Aftershocks continue to rattle Taiwan after a strong earthquake that killed at least two people and injured more than 200 others.
The powerful 6.4-magnitude tremor struck at 23:50 (15:50 GMT) about 20km (12 miles) off the island’s east coast.
Residents in the city of Hualien have been told to stay away from their damaged homes, and about 800 have taken shelter in community buildings.
Hualien, a popular tourist hub, is home to about 100,000 people.
Images from the city showed tilted structures, scattered debris and extensive damage to roads in the area. Among the several badly damaged buildings was a hospital, local media said.
Emergency responders, including soldiers, worked through the night, rescuing about 150 people from damaged buildings, but powerful aftershocks have disrupted rescue efforts.
The lower basement and ground floor of the 10-storey Marshal Hotel gave way after the quake. One member of staff has been rescued, but another two are said to be still be trapped in the building.
“We know there are people who are trapped inside – we can see lights inside the hotel,” eyewitness Zeena Starbuck told the BBC.
“People with phones are shining their lights to let people know they’re there.”
People in the city are on edge and have been left shaken, correspondents say, as the earthquake comes exactly two years after a previous quake in the Taiwanese city of Tainan that killed at least 116 people.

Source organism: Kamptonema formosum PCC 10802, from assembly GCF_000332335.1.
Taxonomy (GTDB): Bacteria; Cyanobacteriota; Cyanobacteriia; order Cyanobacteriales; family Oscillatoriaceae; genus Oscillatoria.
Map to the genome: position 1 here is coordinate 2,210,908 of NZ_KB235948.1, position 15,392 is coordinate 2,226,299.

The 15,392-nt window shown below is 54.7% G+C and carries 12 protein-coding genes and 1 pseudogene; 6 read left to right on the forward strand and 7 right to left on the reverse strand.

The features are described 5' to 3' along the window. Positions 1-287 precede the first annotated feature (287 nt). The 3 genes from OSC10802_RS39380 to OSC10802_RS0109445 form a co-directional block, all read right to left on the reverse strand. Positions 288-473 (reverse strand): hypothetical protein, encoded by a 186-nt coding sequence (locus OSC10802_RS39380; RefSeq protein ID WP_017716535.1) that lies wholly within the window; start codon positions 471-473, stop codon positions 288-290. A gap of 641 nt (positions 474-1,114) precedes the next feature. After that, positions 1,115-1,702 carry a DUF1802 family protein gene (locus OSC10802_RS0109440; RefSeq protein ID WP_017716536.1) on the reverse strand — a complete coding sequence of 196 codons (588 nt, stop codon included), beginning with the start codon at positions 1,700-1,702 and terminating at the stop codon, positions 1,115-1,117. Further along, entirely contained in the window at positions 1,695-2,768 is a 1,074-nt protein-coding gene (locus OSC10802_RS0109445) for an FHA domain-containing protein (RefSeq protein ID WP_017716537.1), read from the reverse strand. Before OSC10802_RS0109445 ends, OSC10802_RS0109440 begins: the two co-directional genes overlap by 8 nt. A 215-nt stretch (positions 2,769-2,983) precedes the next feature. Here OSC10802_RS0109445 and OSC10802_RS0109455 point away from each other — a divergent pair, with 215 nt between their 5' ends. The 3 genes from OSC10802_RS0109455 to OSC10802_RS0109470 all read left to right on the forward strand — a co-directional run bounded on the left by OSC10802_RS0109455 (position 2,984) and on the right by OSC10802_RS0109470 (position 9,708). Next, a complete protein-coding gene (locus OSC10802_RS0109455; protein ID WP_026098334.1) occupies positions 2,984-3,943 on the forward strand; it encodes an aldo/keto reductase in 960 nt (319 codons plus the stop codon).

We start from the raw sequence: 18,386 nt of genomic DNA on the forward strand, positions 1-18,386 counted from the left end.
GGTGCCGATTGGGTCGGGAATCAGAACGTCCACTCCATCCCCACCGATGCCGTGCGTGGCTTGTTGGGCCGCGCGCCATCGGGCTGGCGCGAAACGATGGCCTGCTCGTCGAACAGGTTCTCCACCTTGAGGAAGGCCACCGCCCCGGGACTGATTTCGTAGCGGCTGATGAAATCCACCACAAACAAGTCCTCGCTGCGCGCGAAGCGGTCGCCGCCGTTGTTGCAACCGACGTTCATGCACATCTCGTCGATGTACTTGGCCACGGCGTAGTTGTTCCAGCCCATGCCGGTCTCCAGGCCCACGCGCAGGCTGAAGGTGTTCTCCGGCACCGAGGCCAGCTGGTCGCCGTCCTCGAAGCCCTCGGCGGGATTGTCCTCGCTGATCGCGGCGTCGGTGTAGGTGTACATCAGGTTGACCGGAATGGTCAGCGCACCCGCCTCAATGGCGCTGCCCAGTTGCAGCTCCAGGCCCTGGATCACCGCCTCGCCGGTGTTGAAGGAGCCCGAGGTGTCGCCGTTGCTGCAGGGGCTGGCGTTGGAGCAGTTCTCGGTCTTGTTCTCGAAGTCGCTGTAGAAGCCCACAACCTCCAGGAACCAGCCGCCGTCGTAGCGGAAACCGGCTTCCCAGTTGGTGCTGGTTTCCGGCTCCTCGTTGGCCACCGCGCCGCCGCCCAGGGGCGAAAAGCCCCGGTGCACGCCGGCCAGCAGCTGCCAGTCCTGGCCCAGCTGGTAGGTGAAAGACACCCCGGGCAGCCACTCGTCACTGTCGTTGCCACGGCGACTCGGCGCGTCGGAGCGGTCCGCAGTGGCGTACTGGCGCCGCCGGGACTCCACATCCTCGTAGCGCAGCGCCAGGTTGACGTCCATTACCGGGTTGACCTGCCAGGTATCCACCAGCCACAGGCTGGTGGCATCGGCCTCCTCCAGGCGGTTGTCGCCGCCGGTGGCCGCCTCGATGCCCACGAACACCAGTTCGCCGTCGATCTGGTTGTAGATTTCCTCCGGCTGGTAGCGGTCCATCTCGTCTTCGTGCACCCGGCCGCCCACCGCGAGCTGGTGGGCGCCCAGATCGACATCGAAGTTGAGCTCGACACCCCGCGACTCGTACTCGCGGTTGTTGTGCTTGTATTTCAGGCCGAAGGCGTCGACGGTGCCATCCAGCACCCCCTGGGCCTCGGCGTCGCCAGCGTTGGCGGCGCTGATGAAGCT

‘As fast as they can’
At least two other people are known to be trapped in residential properties, officials say. About 40,000 homes are without water, and highways and bridges have been closed.
Offices and schools in the city will remain closed on Wednesday.
President Tsai Ing-wen travelled to Hualien early on Wednesday.
“The government team has now been mobilised and will work on disaster relief as fast as they can,” said a statement from her office.
People reported feeling the quake in the island’s capital, Taipei, more than 160km (100 miles) away.
Taiwan has been rocked by more than 100 earthquakes so far this month, according to the government. The island sits near a junction of two tectonic plates and is regularly hit by earthquakes.
Taiwan has for all practical purposes been independent since 1950, but China regards it as a rebel region that must be reunited with the mainland.
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